The A-10 Thunderbolt II: From A to C

by Guest Writer Erik “EinsteinEP” Pierce

The A-10C Thunderbolt II “Warthog”
The A-10C Thunderbolt II “Warthog”
(Photo courtesy United States Air Force)

The A-10 Thunderbolt II is one of the more polarizing fighter aircraft in the United States Air Force. People seem to be either completely in love with the “Warthog” — its unofficial nickname — or hate it. Detractors laugh at the A-10’s slow speed, joking that it is the only fighter aircraft to suffer bird strikes from the rear, while fans point out that the plane was built around a 30mm cannon that spits out 3900 rounds per minute that each have the kinetic energy of a 12-lb. bowling ball going 600 mph.

In the end, the nay-sayers have it all wrong: calling a close-support aircraft “slow” is like calling a defensive lineman “heavy”. The so-called “modern” jets may have all the bells and whistles of a luxury sedan, but when your own guys are on the front line with bad guys moving in on them, cruising low and slow while loaded for bear and carrying a turn radius of about a 1/4 mile is the only way to fly.

A-10 lovers have even more to be excited about since the A-10C became operational in 2007. At first glance, however, it doesn’t seem like there’s anything different about this new Warthog, except maybe some aesthetic changes to the cockpit. What is an “A-10C” anyways, and why does this ‘Hog get its own letter designation? To better answer these questions we need to revisit the development history of the Fairchild Republic A-10 Thunderbolt II. Since I never really enjoyed history, we’ll do this quickly and with pictures.

The A-10A Thunderbolt II “Warthog”
The A-10A Thunderbolt II “Warthog”
(Photo courtesy United States Air Force)

The first A-10A rolled off the Fairchild production line in 1973 in Farmingdale, New York to a largely unenthusiastic Air Force. When the purchase order for the A-10 was cut, the Air Force acquisition community was focused on the close air support aircraft that was badly needed in the type of conflict going on in Vietnam. Due to the realities of multimillion-dollar development programs, the A-10 took time to produce and by the time it was ready to do its job, the Vietnam War was over and the Air Force just wasn’t looking for a close support aircraft anymore. The A-10 had come late to its own show.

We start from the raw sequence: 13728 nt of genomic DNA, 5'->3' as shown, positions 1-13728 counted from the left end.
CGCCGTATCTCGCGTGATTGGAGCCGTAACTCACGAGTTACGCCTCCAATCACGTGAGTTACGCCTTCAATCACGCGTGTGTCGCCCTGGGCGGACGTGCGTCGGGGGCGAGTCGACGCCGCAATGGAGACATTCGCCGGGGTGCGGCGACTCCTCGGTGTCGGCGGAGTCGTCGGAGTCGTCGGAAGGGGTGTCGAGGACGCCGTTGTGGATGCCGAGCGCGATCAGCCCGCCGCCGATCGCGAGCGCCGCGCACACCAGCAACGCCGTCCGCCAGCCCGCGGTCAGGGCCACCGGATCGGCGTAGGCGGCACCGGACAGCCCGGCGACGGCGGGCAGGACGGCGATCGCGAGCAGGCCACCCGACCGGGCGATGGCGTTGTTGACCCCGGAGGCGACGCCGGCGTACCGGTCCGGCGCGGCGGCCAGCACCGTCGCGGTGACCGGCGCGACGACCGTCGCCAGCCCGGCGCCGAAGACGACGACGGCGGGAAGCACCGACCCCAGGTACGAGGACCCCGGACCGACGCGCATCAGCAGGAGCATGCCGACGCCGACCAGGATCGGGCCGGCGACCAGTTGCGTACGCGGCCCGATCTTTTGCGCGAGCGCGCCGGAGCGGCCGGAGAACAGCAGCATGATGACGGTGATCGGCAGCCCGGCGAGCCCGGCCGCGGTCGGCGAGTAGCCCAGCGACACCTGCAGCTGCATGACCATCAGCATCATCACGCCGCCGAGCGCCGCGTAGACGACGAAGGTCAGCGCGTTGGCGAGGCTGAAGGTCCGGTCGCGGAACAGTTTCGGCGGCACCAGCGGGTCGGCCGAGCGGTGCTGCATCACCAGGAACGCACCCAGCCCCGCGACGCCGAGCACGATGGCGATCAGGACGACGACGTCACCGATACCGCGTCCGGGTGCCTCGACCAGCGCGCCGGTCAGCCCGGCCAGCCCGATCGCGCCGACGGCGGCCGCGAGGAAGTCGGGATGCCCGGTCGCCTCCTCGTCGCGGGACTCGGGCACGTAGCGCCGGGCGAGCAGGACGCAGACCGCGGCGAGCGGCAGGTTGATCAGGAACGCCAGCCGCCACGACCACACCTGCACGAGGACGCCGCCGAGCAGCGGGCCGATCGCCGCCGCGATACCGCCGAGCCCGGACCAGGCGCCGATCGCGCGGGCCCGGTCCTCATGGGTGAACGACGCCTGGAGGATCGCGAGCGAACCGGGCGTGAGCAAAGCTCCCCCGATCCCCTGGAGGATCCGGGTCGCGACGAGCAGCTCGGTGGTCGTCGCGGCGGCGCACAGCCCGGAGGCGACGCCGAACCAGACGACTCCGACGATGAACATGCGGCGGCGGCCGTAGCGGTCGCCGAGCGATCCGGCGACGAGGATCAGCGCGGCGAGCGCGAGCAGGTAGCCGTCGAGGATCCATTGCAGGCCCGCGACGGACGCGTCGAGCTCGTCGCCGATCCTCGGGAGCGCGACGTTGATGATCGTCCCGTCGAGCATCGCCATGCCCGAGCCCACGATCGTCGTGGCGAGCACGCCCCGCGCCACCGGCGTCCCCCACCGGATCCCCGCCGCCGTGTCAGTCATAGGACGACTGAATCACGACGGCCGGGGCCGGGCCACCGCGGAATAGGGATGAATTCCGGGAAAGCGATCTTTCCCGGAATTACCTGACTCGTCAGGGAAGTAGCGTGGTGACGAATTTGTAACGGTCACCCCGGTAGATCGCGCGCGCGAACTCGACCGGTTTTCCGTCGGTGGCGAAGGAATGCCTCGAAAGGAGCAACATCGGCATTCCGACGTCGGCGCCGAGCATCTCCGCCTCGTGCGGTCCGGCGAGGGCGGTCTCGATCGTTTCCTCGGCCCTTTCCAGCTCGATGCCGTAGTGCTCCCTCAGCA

In 1982, Fairchild produced the A-10B. Marketed as the Night/Adverse Weather System (N/AWS), the A-10B was a two-seater variant of the Warthog that was intended to have upgraded sensors and equipment to be able effectively conduct combat operations at night and in low-visibility weather: capabilities sorely lacking in the off-the-shelf A-10A. Unfortunately for Fairchild, the project never “took off” and the ill-fated A-10B couldn’t even be sold as a trainer. Only one was ever manufactured, converted from an existing A-10A, and now sits in the lovely Mojave Desert at Edwards Air Force Base’s aviation museum (a must-see if you’re ever in the area).

In the meantime, the A-10 was simply never given the opportunity to shine. Neglected and maligned, rumors began to spread about phasing the A-10 completely out of the Air Force inventory. The future looked dark for this little piggy.

Dark times for a daytime fighter
Dark times for a daytime fighter
(Photo courtesy United States Air Force)

Then came the Warthog’s real debut, almost 20 years after its first flight. The Gulf War of 1991 was the first time that the A-10 could really demonstrate its capabilities and demonstrate it did: amassing thousands of enemy vehicle kills, including two helicopters, the A-10A Thunderbolt II simply dominated the desert front. The Warthog was cheered by the coalition troops in the trenches and feared by the Iraqi soldiers, who called it “The Devil’s Cross”. The entire world seemed to fall in love with the Warthog while Warthog drivers and die-hard fans puffed out their chests and said, “See? Told ya so!” The Warthog had finally begun to receive the respect it so justly deserved.

-BOOM- “What bad guys?”
-BOOM- “What bad guys?”
(Photo courtesy United States Air Force)

It was just after the Gulf War that the A-10A received its first major upgrade: the Low-Altitude Safety Targeting Enhancement (LASTE) system. LASTE included an attitude stabilization system (PAC or Precision Attitude Control) to improve accuracy while firing that amazing gun, updated weapons computers, the distinctive fuselage-mounted Pave Penny laser sensor, and a Ground Collision Avoidance System (GCAS) lovingly referred to as the “Bitchin’ Betty”.

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